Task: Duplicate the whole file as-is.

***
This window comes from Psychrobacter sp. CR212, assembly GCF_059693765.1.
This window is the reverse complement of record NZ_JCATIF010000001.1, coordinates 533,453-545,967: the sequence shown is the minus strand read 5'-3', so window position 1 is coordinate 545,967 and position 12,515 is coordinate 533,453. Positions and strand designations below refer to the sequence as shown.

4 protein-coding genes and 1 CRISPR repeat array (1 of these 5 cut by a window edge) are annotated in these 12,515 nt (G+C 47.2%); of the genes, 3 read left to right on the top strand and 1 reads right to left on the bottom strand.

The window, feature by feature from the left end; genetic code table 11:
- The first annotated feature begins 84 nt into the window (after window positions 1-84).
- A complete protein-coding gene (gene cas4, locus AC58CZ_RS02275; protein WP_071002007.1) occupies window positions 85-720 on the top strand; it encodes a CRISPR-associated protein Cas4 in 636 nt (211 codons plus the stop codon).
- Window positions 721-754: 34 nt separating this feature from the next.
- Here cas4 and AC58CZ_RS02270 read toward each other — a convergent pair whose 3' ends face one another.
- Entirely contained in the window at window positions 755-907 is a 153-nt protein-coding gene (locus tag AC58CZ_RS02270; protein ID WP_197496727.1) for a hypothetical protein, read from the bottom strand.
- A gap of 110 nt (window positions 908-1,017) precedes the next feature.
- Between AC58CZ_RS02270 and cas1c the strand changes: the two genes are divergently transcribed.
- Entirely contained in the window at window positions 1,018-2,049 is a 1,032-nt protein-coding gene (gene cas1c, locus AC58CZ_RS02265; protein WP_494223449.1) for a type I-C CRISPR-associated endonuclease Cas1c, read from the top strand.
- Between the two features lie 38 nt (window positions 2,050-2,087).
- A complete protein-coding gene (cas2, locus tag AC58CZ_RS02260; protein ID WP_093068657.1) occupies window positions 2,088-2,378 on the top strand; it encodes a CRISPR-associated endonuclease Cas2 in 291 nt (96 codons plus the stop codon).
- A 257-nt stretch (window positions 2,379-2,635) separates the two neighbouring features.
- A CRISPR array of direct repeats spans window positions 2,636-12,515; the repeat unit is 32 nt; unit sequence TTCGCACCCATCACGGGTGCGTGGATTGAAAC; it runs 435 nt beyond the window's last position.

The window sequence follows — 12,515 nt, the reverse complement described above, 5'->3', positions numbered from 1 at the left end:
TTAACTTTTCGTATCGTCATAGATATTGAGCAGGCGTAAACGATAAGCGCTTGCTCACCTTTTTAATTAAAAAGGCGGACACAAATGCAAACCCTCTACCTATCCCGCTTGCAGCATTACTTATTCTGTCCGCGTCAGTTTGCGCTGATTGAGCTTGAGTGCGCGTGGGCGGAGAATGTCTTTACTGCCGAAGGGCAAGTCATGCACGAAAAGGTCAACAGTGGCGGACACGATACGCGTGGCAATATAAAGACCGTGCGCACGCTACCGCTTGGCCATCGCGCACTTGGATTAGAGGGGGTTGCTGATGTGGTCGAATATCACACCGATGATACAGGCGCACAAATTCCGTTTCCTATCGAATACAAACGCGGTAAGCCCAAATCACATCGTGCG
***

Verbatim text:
This window comes from Psychrobacter sp. CR212, assembly GCF_059693765.1.
This window is the reverse complement of record NZ_JCATIF010000001.1, coordinates 533,453-545,967: the sequence shown is the minus strand read 5'-3', so window position 1 is coordinate 545,967 and position 12,515 is coordinate 533,453. Positions and strand designations below refer to the sequence as shown.

4 protein-coding genes and 1 CRISPR repeat array (1 of these 5 cut by a window edge) are annotated in these 12,515 nt (G+C 47.2%); of the genes, 3 read left to right on the top strand and 1 reads right to left on the bottom strand.

The window, feature by feature from the left end; genetic code table 11:
- The first annotated feature begins 84 nt into the window (after window positions 1-84).
- A complete protein-coding gene (gene cas4, locus AC58CZ_RS02275; protein WP_071002007.1) occupies window positions 85-720 on the top strand; it encodes a CRISPR-associated protein Cas4 in 636 nt (211 codons plus the stop codon).
- Window positions 721-754: 34 nt separating this feature from the next.
- Here cas4 and AC58CZ_RS02270 read toward each other — a convergent pair whose 3' ends face one another.
- Entirely contained in the window at window positions 755-907 is a 153-nt protein-coding gene (locus tag AC58CZ_RS02270; protein ID WP_197496727.1) for a hypothetical protein, read from the bottom strand.
- A gap of 110 nt (window positions 908-1,017) precedes the next feature.
- Between AC58CZ_RS02270 and cas1c the strand changes: the two genes are divergently transcribed.
- Entirely contained in the window at window positions 1,018-2,049 is a 1,032-nt protein-coding gene (gene cas1c, locus AC58CZ_RS02265; protein WP_494223449.1) for a type I-C CRISPR-associated endonuclease Cas1c, read from the top strand.
- Between the two features lie 38 nt (window positions 2,050-2,087).
- A complete protein-coding gene (cas2, locus tag AC58CZ_RS02260; protein ID WP_093068657.1) occupies window positions 2,088-2,378 on the top strand; it encodes a CRISPR-associated endonuclease Cas2 in 291 nt (96 codons plus the stop codon).
- A 257-nt stretch (window positions 2,379-2,635) separates the two neighbouring features.
- A CRISPR array of direct repeats spans window positions 2,636-12,515; the repeat unit is 32 nt; unit sequence TTCGCACCCATCACGGGTGCGTGGATTGAAAC; it runs 435 nt beyond the window's last position.

The window sequence follows — 12,515 nt, the reverse complement described above, 5'->3', positions numbered from 1 at the left end:
TTAACTTTTCGTATCGTCATAGATATTGAGCAGGCGTAAACGATAAGCGCTTGCTCACCTTTTTAATTAAAAAGGCGGACACAAATGCAAACCCTCTACCTATCCCGCTTGCAGCATTACTTATTCTGTCCGCGTCAGTTTGCGCTGATTGAGCTTGAGTGCGCGTGGGCGGAGAATGTCTTTACTGCCGAAGGGCAAGTCATGCACGAAAAGGTCAACAGTGGCGGACACGATACGCGTGGCAATATAAAGACCGTGCGCACGCTACCGCTTGGCCATCGCGCACTTGGATTAGAGGGGGTTGCTGATGTGGTCGAATATCACACCGATGATACAGGCGCACAAATTCCGTTTCCTATCGAATACAAACGCGGTAAGCCCAAATCACATCGTGCG